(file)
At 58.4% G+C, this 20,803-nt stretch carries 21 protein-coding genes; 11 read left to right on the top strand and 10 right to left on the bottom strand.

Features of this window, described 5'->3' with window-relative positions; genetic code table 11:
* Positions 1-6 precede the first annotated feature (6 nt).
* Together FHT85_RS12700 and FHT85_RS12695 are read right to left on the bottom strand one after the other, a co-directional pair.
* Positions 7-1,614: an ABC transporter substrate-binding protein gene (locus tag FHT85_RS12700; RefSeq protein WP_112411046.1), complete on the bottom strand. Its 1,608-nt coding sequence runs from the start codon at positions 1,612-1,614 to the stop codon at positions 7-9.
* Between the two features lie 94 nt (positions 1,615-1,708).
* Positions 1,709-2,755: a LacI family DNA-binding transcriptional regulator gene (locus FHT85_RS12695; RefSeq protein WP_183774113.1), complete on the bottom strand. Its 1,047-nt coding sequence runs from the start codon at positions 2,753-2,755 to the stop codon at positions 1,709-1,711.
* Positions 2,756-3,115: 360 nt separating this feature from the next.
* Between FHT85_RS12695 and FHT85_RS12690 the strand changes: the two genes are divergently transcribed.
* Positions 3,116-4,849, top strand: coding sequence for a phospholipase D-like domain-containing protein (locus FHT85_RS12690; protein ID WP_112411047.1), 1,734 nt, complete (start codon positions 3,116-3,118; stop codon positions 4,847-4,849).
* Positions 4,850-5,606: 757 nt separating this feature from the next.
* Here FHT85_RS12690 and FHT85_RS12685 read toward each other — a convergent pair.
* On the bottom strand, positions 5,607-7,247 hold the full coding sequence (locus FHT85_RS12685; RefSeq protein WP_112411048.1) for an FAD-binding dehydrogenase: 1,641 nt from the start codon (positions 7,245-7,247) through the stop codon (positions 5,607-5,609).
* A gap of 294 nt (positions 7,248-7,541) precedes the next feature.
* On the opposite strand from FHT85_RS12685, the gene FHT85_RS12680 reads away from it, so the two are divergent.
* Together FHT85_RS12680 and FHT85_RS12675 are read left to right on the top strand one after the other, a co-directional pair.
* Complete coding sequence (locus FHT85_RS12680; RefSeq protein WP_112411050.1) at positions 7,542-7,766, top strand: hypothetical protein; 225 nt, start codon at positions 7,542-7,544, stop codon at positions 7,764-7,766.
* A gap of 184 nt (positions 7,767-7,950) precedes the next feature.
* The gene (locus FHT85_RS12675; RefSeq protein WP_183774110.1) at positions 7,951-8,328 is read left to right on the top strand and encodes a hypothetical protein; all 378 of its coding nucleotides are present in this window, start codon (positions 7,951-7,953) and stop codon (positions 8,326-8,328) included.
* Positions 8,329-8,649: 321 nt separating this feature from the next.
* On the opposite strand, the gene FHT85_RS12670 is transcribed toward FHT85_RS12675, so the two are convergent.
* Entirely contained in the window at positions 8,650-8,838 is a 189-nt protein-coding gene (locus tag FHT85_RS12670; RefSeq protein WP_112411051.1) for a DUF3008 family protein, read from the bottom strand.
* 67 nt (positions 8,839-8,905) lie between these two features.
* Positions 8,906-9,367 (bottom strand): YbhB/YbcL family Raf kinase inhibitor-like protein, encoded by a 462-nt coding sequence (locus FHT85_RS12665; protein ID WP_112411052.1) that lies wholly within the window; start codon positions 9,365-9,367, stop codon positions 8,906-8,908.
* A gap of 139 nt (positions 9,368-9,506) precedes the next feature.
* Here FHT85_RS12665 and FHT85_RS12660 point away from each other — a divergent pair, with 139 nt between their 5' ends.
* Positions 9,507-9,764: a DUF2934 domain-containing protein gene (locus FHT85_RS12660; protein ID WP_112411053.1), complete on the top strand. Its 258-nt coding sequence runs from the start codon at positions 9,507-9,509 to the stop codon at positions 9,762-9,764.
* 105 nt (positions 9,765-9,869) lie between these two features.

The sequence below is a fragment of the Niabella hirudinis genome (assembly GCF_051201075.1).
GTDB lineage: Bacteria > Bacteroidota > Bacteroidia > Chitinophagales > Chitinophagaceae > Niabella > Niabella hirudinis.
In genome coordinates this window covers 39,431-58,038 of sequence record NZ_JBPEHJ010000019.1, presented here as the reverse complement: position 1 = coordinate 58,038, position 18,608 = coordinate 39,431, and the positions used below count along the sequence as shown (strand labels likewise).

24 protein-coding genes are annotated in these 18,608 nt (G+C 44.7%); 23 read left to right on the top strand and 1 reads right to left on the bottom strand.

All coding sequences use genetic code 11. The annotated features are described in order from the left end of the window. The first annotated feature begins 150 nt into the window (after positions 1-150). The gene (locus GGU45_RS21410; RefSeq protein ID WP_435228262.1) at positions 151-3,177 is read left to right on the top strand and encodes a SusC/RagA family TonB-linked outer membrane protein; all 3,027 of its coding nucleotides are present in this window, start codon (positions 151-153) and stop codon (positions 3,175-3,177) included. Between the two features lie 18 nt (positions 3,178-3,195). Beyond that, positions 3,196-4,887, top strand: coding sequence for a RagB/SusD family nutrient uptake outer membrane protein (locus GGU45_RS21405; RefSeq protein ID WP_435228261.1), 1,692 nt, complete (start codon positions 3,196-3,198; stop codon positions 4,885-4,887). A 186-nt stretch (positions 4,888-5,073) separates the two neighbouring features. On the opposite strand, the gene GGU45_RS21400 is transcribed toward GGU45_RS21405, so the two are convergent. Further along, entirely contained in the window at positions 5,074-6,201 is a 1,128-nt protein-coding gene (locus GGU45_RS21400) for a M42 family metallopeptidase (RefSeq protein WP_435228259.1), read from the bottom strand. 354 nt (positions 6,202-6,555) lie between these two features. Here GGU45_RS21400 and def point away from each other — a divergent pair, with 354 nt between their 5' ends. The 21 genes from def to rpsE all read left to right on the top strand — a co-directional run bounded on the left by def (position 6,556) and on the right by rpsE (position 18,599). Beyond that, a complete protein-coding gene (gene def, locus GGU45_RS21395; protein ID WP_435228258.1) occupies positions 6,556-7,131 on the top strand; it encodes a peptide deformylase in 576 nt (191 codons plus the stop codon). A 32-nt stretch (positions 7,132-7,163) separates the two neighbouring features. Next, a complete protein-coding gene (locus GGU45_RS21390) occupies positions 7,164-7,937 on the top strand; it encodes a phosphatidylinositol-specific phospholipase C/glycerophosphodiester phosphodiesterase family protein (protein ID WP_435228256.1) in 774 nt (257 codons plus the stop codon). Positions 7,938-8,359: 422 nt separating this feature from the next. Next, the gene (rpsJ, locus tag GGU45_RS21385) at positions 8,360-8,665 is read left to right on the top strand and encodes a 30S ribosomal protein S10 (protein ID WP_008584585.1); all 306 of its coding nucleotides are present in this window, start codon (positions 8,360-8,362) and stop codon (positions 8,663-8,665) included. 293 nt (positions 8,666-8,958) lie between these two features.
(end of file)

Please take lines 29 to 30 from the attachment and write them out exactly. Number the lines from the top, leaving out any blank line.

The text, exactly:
The sequence below is a fragment of the Niabella hirudinis genome (assembly GCF_051201075.1).
GTDB lineage: Bacteria > Bacteroidota > Bacteroidia > Chitinophagales > Chitinophagaceae > Niabella > Niabella hirudinis.